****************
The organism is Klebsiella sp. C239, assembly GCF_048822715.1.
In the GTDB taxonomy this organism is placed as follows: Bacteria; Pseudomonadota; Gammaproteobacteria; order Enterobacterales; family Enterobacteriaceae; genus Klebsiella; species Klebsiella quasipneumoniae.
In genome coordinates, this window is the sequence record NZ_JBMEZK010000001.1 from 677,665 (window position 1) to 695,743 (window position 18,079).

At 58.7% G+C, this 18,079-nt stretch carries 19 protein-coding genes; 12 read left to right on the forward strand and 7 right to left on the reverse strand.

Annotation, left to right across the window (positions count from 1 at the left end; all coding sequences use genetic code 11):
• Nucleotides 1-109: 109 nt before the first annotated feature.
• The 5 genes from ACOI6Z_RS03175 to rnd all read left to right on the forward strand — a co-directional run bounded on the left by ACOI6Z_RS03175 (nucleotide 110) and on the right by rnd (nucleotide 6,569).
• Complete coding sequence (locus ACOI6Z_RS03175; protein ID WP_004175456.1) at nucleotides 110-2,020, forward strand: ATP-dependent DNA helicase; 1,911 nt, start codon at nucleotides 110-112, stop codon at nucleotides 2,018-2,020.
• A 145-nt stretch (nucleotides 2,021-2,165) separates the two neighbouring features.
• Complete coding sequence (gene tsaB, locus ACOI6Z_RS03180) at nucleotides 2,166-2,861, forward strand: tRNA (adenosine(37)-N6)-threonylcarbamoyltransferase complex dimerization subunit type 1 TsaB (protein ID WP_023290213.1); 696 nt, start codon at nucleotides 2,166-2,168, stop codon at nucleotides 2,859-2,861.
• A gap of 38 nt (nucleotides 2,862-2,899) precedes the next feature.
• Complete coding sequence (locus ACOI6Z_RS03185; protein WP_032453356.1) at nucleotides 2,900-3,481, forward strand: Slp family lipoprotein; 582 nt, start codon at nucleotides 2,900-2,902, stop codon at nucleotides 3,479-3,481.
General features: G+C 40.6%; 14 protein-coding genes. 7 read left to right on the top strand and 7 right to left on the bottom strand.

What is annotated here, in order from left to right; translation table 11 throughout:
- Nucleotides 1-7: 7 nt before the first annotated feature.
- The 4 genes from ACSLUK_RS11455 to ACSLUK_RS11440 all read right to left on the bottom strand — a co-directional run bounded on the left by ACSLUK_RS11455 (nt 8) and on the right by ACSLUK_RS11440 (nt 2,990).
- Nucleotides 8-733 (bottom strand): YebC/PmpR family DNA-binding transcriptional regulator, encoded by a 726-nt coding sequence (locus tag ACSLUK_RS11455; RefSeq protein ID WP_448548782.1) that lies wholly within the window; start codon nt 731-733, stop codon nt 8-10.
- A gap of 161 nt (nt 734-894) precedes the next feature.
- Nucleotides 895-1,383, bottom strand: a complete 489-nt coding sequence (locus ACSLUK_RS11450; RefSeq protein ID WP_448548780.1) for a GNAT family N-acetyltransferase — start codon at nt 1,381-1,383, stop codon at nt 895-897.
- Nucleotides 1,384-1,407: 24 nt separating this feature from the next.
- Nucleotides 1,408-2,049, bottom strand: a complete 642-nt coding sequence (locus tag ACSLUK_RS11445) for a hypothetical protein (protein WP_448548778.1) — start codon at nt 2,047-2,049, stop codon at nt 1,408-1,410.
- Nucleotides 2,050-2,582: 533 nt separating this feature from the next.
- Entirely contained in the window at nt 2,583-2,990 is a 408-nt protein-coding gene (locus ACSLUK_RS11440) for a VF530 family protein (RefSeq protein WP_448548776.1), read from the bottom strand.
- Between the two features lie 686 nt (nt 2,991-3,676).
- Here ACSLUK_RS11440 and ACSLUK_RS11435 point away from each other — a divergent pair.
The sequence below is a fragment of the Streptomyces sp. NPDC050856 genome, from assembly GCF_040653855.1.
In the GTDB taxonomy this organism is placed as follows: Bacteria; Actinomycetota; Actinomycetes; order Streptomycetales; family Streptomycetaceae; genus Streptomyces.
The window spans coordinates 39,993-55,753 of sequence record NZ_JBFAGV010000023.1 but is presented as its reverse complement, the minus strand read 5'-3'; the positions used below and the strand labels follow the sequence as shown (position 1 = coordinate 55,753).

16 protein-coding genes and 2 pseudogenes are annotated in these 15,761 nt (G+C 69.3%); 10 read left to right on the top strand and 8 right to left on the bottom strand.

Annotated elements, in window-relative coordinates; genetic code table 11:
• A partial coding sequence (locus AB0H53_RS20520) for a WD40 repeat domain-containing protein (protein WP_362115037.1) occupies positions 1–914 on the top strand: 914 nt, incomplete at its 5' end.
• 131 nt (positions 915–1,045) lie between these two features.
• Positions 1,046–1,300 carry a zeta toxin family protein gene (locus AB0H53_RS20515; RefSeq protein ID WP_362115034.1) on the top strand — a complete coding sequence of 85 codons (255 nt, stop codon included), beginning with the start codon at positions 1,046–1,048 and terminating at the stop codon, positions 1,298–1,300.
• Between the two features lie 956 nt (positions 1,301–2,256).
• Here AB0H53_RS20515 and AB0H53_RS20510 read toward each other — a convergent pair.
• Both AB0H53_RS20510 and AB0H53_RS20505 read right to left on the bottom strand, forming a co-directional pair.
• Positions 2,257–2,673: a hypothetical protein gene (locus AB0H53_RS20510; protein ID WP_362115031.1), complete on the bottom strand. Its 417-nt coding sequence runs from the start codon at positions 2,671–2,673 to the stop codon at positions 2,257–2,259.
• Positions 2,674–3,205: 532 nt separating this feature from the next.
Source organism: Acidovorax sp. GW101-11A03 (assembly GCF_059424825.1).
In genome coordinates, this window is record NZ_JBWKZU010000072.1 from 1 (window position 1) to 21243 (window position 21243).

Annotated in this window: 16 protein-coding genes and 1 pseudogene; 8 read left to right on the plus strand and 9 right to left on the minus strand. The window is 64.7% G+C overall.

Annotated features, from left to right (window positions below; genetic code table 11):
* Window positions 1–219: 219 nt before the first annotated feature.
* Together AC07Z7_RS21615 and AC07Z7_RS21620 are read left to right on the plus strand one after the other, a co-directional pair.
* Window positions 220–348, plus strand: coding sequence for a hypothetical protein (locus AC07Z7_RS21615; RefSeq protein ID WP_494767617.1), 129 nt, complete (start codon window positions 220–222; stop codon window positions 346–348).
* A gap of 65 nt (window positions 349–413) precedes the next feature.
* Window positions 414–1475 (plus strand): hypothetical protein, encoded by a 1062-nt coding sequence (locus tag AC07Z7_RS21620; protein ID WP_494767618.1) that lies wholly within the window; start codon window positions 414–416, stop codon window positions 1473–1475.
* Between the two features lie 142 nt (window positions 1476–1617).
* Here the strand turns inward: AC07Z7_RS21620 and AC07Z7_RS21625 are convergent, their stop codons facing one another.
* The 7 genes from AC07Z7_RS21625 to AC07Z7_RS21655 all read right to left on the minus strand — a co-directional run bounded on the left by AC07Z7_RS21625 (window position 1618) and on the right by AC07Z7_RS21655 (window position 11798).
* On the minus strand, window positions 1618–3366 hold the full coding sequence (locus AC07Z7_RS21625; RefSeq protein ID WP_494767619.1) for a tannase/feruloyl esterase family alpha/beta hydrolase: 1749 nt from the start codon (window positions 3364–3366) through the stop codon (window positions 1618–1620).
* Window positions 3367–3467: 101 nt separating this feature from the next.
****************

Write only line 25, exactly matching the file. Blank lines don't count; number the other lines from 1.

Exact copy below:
- Here ACSLUK_RS11440 and ACSLUK_RS11435 point away from each other — a divergent pair.